As a 40-year-old former PRIDE champion, Dan Henderson has had plenty of "been there, done that" moments in his storied career. But his fight with Rafael "Feijão" Cavalcante this Saturday night in Columbus, Ohio, borders on something more like déjà vu.
Three years ago almost to the day, also in Columbus, Henderson challenged another Black House product for his second crack at a major title within an organization. On that occasion, the fight came against Anderson Silva in Henderson's debut as a middleweight for the UFC to unify the 185-pound titles. Henderson lost that bid, just as he did bouts against Quinton Jackson (at UFC 75, for the unification of the light heavyweight belts) and Jake Shields (a middleweight title fight). And here we are now -- three years, five fights and a punch heard 'round the world later -- all to arrive at a dangling set of parallels.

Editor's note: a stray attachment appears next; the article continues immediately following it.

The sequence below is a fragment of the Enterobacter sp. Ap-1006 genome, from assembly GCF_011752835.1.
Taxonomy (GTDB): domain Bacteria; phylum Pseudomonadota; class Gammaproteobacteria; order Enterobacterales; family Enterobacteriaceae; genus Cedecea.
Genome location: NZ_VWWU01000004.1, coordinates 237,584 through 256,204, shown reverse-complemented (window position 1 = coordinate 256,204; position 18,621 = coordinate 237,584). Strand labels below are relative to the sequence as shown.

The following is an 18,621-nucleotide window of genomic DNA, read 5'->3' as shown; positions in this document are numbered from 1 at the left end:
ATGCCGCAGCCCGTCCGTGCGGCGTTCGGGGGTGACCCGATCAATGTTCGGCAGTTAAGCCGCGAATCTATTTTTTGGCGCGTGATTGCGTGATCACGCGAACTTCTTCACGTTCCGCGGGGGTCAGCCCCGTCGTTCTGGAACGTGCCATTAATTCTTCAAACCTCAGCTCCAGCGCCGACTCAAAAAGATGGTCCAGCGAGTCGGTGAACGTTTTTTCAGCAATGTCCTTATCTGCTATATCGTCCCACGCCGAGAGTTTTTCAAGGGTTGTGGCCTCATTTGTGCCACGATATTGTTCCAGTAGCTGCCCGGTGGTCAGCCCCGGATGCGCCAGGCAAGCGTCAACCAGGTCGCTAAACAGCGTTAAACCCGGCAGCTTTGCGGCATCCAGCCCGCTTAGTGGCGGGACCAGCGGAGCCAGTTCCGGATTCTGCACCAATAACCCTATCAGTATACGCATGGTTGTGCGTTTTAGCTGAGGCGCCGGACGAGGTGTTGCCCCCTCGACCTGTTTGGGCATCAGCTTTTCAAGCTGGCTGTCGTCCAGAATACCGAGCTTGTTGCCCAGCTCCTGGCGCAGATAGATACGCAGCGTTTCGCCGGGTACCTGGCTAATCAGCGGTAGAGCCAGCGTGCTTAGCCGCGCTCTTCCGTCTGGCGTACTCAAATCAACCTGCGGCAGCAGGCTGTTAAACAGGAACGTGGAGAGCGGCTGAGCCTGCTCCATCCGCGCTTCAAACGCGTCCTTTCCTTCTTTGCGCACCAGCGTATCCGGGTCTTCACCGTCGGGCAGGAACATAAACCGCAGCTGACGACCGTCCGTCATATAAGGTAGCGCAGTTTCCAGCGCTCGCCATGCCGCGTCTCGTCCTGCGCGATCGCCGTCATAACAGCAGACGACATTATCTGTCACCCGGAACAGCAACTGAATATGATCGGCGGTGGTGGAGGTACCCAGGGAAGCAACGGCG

"I don't know, maybe a little bit," he said. "Feijão is from the same team, and it's the same town, but he's a different fighter and I'm a better fighter than I was then. I'm a lot more accustomed to the cage now."
If you've followed his career at all, you already know that Henderson (26-8) doesn't go in for mind games. It's one of the reasons the one-time holder of simultaneous PRIDE belts no longer competes in the UFC, becoming a rare fighter in such a position to defect on his own terms. It's why he stayed composed against an ever-chirping Michael Bisping long enough to land that fabled right hand and earn knockout of the year honors in 2009.
And heading into what could be his last chance at a Strikeforce title -- or any title, realistically -- it's not lost on the former Olympic Greco-Roman wrestler that windows often close as quickly as they open.
"I'm 40 years old, and I'm still able to compete with the top guys, and that's what motivates me," Henderson said. "To still be able to compete with the top guys, which I know I can. There's absolutely zero reason why I should lose this fight. In my mind, I'm going to win it. It's one of my goals, and it's right in front of me and I'm not going to screw this one up."